Decisions, decisions

Even though I didn’t work that much on my latest project, my Ultima-inspired game reached a new milestone. I’ve added game states to the game to handle switching from the map view to the main menu and vice versa. In the future additional game states will be needed. A game state is basically what tells the program how to react on certain keypresses, what to show on the screen etc. I’ve added a screenshot of the main menu screen below.


I also managed to get some simple animations going, but unfortunately it’s not working perfectly right now. But at least it’s a step into the right direction.

I’ve also added functions to the game which allow me to spawn enemies on the world map. They don’t do anything at this point, but I already have some ideas on how to get them to move around and eventually attack the player.


I’ve also added a function which checks which tile the player is standing on. If it’s swamp there’s a certain chance that the player gets poisoned which means they’ll lose HP with every passing turn. Of course there’s no way to die at the moment, and curing poison is also not implemented.

What I have to do now is to make some design decisions. What stats do I want to use? What mechanics do I want to implement? Will there be multiple world maps or just one? Will combat be like in older Ultima games (on special combat maps) or more like in a roguelike? Should perma-death be a thing? To make things easier I could also throw out monsters visibly roaming the lands in favor of JRPG-style random encounters. Hmm…

I am also not sure whether I should stick to the Josh Steele tileset or not. It looks great but it also limits me in various ways. On the other hand limits can be great. I am not really an experienced computer game developer and I have to learn a lot of new tricks all the time. So limiting my design choices might help not to overwhelm myself too quickly.

If you are interested in further updates, please let me know. I also can go deeper into the coding aspects of my project if you’re interested in such things. My code probably looks horrible, but it still might help some other aspiring game designer to not repeat my mistakes. Zwinkerndes Smiley

From LUA with LÖVE

Since I got my first computer back in the mid 1980s I love writing code. I never had professional training in it, but over the years I’ve played around with several programming languages and I’ve written programs for various platforms. My big dream has always been to write my own computer game.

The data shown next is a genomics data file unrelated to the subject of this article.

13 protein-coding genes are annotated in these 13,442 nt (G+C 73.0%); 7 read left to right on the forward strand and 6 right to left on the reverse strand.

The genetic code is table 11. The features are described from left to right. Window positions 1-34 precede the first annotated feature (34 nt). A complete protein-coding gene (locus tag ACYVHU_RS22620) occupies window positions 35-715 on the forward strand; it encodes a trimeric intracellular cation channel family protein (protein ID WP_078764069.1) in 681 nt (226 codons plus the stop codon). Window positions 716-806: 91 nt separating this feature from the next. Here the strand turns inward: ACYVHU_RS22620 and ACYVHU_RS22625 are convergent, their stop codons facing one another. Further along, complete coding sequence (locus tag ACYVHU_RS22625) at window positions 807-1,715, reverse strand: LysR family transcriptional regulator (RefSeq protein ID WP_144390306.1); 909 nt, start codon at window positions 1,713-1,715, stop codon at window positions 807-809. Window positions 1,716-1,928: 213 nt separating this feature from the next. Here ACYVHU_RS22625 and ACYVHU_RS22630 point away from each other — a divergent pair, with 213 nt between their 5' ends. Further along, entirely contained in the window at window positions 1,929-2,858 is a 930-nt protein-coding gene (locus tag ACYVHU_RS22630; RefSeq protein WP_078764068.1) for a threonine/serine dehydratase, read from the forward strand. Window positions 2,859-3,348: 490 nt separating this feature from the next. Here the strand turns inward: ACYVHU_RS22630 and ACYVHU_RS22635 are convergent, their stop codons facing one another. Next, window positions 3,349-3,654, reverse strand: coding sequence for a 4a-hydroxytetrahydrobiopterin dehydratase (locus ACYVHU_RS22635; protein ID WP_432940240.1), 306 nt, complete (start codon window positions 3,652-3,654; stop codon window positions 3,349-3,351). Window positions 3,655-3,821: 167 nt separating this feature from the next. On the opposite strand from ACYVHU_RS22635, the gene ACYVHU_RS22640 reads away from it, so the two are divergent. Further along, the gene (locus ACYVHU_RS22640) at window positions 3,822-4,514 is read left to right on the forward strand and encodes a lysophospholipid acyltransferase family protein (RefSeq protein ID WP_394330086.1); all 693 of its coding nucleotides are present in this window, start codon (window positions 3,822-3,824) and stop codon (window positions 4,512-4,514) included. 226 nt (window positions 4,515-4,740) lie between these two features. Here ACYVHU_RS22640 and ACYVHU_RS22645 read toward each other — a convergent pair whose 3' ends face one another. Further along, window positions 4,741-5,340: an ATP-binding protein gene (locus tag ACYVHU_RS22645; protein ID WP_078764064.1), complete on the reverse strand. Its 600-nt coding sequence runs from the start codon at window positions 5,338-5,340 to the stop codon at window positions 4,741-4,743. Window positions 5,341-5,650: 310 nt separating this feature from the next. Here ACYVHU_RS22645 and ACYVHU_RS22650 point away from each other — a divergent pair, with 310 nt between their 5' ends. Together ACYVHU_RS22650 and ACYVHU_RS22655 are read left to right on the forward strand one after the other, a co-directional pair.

A while back I got GameMaker Studio from the Humble Bundle and among the projects I finished was an Asteroid clone and an application that allowed me to view the map from Ultima V using the game’s tiles. I even expanded on the latter and added an avatar which you could move around on the map. Eventually I added the ability to board a ship and sail around. But when working with GMS, I always had the feeling I had to fight it. So I started to look for alternatives.


I had a look at Unity (which totally overwhelmed me), Pico-8 (which felt too limited) and various other engines and programming languages. In the end I decided to give LÖVE a try. It’s a framework for LUA which allows you to write 2D games. To my surprise it’s quite easy to learn and is very flexible.

So I started a new project using LÖVE: A RPG inspired by the early Ultima games. The game has no name yet, no story, it’s actually not really a game at this point, but I’m still quite proud. Currently you can run around on a tile-based map with your avatar which is centered on the map. Movement is blocked by certain tiles, while others slow your movement. The map is still hardcoded, but I plan to write my own map editor eventually.

In order to have a reliable backup of my work and to allow others to have a look at my (terribly messy) code, I uploaded the whole project to GitHub. As I said before, the game is far from being completed, let alone fun, but if you want to check it out, feel free to do so. Any advice is highly appreciated.

Playing the classics: Ultima IV

Yeah, it has been a while since my last post. But let’s not dwell on this and look to the future… or rather at the past. Today I want to write about a computer game series which influenced me a lot: Ultima. I think the first Ultima game I ever played was Ultima VI – The False Prophet. I think it was my mother’s cousin who regularly provided me with games for my PC who gave me a pirated copy of that game. Back in these days people didn’t care that much when it came to software piracy…